"Don't put aflatoxin corn out for the deer even though it probably won't kill them, because it can kill smaller animals that get into it," Stewart said.

August 21, 1998 - Filed Under: Rice

MISSISSIPPI STATE -- High nighttime temperatures have left farmers concerned about yields, but they won't have long to wait as harvest has already started in some areas.

Dr. Joe Street, rice specialist with Mississippi State University's Delta Research and Extension Center, said the 1998 rice crop looks pretty good.

"It was hot and dry this summer and we're not yet sure what the high nighttime temperatures will do to yield," Street said. "We're in the wait-and-see mode."

August 7, 1998 - Filed Under: Cotton

MISSISSIPPI STATE -- Mississippi's cotton was on the road to success in early July until weather stress, insects and diseases forced the crop to take a detour.

Dr. Will McCarty, cotton specialist with Mississippi State University's Extension Service, said the August crops are a far cry from the fields a month earlier.

"I don't know if I've ever seen a crop develop this fast and then back up just as fast," McCarty said. "We had the motherload of crops until hot, dry weather, insects and diseases took their toll."

July 31, 1998 - Filed Under: Corn

MISSISSIPPI STATE -- As if the drought wasn't hard enough on this year's corn crop, growers now prepare for harvest with the threat of yield-reducing corn borers and a drought-related fungus.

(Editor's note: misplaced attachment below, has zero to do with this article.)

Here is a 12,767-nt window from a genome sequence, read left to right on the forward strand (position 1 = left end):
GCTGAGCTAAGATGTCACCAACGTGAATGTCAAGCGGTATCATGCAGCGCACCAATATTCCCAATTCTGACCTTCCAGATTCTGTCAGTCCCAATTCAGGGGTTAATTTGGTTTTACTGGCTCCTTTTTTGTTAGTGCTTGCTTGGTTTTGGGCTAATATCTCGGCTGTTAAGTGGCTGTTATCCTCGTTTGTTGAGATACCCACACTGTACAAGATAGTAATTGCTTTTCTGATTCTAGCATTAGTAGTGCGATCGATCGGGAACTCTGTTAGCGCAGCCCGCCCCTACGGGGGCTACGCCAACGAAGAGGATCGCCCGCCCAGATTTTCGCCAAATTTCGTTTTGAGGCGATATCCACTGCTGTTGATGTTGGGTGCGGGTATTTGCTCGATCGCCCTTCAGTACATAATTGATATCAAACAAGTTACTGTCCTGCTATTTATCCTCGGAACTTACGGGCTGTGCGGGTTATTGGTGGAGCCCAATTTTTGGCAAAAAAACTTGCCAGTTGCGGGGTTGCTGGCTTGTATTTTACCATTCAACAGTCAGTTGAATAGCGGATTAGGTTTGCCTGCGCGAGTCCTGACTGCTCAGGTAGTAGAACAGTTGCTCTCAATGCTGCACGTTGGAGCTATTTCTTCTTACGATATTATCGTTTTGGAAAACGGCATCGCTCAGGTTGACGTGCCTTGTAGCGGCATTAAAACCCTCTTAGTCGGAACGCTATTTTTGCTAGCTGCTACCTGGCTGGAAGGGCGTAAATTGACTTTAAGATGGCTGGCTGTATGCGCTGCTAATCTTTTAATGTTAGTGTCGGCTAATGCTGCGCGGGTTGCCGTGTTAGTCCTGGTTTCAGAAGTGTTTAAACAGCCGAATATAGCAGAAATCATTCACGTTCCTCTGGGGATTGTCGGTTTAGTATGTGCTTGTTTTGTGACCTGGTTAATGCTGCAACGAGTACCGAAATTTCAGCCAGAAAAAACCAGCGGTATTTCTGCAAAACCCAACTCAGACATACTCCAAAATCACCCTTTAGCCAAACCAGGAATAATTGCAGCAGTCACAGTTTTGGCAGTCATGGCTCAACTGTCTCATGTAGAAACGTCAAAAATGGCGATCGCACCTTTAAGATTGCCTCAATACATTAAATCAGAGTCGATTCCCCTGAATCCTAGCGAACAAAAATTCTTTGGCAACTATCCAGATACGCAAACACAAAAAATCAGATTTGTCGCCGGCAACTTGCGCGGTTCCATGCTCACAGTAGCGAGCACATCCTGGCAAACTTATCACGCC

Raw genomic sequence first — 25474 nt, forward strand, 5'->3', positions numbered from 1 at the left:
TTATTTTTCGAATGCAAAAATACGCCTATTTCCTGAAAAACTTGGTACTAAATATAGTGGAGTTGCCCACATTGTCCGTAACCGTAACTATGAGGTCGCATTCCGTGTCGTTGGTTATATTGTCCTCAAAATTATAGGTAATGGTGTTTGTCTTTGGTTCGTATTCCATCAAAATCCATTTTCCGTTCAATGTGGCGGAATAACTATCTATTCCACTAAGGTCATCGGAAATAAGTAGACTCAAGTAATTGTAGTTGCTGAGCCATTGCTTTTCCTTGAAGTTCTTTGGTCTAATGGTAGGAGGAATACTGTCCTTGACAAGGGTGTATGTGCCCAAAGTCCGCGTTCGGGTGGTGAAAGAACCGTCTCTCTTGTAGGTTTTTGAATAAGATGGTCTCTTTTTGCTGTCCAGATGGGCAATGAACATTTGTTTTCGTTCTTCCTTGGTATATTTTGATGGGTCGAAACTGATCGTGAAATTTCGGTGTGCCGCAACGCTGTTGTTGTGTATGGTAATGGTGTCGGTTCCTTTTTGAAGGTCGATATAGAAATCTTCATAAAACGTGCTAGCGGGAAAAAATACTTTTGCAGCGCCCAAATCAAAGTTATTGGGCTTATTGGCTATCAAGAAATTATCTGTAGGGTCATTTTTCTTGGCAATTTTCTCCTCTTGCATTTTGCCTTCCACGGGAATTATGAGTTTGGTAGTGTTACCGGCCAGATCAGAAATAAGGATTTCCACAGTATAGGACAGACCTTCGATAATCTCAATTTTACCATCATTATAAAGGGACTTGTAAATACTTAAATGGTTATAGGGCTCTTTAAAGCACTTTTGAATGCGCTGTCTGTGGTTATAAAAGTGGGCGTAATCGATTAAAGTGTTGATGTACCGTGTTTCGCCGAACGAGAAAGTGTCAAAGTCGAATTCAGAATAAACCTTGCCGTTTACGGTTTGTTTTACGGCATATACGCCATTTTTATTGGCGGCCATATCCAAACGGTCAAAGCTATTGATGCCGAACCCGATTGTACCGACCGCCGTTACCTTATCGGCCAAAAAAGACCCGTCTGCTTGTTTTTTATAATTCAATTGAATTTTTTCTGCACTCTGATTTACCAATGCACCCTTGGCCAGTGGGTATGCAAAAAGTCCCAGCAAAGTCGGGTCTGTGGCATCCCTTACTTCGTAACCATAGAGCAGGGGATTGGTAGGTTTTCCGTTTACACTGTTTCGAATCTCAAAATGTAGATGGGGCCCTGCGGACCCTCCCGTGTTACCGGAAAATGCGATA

Dr. Scott D. Stewart, assistant Extension entomology specialist in Raymond, said most of Mississippi's crop has damage from corn borers, especially in the Delta counties.

July 17, 1998 - Filed Under: Crops

MISSISSIPPI STATE -- Recent, unseasonal rains are just what the doctor ordered --the plant doctor, that is.

Most of the state received several inches of rain the second week of July, ending drought-like conditions that were taking their toll on nonirrigated crops. Corn was one of the hardest hit by the lack of rain at a critical growth stage, followed by cotton, soybeans and pastures that were suffering.

Dr. David Shaw, Mississippi Agricultural and Forestry Experiment Station weed scientist, said most farmers received more than the proverbial million dollar rain.

July 10, 1998 - Filed Under: Soybeans

MISSISSIPPI STATE -- Recent rains across parts of the state breathed new life into some parched soybean fields, but much of the state's crop is still in critical need of moisture.

Storms have brought more than an inch of rain to parts of northeast and central Mississippi, while other areas, including most of the Delta, did not get any.

Dr. David Shaw, Mississippi Agricultural and Forestry Experiment Station weed scientist, said soybean yields will drop significantly if the rest of the crop does not get rain in seven to 10 days.

June 29, 1998 - Filed Under: Fruit

By Marcela Cartagena

MISSISSIPPI STATE -- Strawberry wine may have a place on country music charts, but Mississippi State University wine researches are looking to score with the state's own blueberries.

"Blueberry wine tastes different," said Dr. Juan Silva, associate professor in MSU's Food Science and Technology Department. "It has a softer and less acid flavor than grape wine."

Silva said the blueberries are shipped from South Mississippi, near Collins and Poplarville, to make this 12 percent alcohol wine.